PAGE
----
Creating Woven Wall Art at Home
If you have tried working on a cardboard loom several times, it might be time to upgrade your gear.
Looms can come in different sizes and shapes. But normally a lap loom or frame loom is a good loom for beginners. They are more sturdy, last longer, can hold tension more evenly across the warp threads and easier to work with.
If you know how to use a cardboard loom, then warping a regular loom and working with it will also be no problem.
The video below shows you don’t need to invest much money if you are willing to be creative with your weaving tools. Use a fork instead of a beater, some scrap piece of wood or cardboard as a shuttle, and a dowel as a shedding stick.
Also, if you are working with thicker yarn, don’t be afraid to forget about your weaving shuttle and tapestry needle and just start using your hands.
Just like the first example, you can see that rya knots and the plain weave make up the most of the wall hanging of this design.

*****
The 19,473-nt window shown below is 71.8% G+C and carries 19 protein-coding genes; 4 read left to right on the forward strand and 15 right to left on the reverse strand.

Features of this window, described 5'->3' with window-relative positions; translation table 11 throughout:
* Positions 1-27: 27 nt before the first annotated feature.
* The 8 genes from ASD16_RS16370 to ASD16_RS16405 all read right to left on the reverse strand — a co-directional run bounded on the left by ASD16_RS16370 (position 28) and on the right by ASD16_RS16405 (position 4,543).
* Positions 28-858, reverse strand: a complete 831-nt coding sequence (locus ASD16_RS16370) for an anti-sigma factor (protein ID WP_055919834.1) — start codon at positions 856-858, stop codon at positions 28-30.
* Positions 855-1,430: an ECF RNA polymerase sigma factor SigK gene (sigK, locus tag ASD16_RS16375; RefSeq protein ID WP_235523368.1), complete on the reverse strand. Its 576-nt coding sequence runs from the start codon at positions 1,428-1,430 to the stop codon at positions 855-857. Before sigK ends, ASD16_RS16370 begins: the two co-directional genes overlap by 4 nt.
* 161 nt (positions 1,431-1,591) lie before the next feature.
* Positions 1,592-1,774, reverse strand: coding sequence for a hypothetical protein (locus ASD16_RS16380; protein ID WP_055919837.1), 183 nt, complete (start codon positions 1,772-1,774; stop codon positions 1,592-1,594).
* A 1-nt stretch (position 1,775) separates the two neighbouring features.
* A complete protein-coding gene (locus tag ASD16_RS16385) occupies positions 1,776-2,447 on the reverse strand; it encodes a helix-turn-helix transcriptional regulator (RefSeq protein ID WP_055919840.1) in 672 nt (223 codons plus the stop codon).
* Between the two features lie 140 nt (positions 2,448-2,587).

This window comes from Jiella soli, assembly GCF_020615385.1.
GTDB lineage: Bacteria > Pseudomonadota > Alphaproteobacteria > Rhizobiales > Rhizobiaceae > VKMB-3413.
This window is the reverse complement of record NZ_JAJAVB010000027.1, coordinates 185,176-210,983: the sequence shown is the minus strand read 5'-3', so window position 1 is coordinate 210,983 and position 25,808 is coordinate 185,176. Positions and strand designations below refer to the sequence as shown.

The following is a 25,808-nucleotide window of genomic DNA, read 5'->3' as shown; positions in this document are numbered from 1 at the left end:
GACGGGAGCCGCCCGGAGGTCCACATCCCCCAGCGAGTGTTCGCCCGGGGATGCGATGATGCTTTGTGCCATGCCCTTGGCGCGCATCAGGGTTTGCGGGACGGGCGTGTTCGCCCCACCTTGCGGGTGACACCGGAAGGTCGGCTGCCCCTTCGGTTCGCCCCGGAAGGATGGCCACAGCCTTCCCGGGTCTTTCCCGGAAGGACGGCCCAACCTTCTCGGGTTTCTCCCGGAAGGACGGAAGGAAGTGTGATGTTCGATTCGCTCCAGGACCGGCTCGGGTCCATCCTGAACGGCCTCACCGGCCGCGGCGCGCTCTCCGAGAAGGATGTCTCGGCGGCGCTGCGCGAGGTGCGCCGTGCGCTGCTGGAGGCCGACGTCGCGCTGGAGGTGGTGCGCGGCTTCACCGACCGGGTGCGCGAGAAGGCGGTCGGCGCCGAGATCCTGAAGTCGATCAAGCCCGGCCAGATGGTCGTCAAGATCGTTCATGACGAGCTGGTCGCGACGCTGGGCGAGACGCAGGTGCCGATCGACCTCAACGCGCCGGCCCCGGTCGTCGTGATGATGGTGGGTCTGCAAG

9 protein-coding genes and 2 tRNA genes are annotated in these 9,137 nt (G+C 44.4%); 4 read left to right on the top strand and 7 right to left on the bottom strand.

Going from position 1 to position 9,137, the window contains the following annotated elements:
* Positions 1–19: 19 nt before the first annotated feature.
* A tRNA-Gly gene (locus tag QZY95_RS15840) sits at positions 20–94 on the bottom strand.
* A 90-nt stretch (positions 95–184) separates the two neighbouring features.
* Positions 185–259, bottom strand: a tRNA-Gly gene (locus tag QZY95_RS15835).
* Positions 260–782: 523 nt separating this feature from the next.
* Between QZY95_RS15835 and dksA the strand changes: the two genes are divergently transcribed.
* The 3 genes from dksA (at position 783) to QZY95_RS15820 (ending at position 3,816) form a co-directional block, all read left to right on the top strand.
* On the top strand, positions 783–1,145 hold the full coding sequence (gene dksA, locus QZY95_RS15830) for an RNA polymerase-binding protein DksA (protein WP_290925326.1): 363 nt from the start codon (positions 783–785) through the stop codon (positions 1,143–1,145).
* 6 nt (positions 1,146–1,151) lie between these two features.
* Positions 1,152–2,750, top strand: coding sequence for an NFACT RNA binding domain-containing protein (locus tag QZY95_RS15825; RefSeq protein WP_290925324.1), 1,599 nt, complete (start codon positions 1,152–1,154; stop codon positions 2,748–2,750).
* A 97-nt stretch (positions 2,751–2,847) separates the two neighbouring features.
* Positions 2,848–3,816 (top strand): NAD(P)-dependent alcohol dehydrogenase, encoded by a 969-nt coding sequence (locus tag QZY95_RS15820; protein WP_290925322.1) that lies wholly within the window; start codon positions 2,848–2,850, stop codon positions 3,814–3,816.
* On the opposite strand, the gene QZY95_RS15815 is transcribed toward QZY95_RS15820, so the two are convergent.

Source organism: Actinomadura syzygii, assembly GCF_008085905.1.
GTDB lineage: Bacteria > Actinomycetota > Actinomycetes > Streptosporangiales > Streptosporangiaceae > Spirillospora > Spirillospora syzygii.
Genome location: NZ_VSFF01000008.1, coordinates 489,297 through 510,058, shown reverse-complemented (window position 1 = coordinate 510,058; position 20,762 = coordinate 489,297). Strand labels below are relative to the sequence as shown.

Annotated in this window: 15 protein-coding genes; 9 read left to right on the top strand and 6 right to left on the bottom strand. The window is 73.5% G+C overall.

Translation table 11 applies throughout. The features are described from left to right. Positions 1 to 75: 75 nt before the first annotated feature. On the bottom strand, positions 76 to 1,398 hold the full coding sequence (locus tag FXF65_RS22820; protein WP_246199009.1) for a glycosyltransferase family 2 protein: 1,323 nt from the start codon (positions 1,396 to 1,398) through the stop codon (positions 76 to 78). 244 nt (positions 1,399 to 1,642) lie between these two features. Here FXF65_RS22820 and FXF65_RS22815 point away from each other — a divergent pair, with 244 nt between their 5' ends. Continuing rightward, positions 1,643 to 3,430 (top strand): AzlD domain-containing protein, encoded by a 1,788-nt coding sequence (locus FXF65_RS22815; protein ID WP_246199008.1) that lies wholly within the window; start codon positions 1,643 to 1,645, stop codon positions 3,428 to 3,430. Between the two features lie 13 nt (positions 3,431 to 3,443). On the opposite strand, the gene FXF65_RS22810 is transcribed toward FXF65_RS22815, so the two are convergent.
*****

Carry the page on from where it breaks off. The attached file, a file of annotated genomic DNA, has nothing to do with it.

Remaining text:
You probably get the basic idea by now.
You want to make sure to use plenty of vibrant colors, yarn textures, weaving patterns and techniques to create something that stands out.
Although much can be said for the plain weave and rya knots, you probably want to slowly learn and incorporate new weaving patterns. For example, in the video below you can see how to create a checker pattern.
Just in case you are wondering, the cardboard is inserted at the base of the loom to make sure that that warp loops are big enough. This makes it easier to finish the weave and remove it afterward.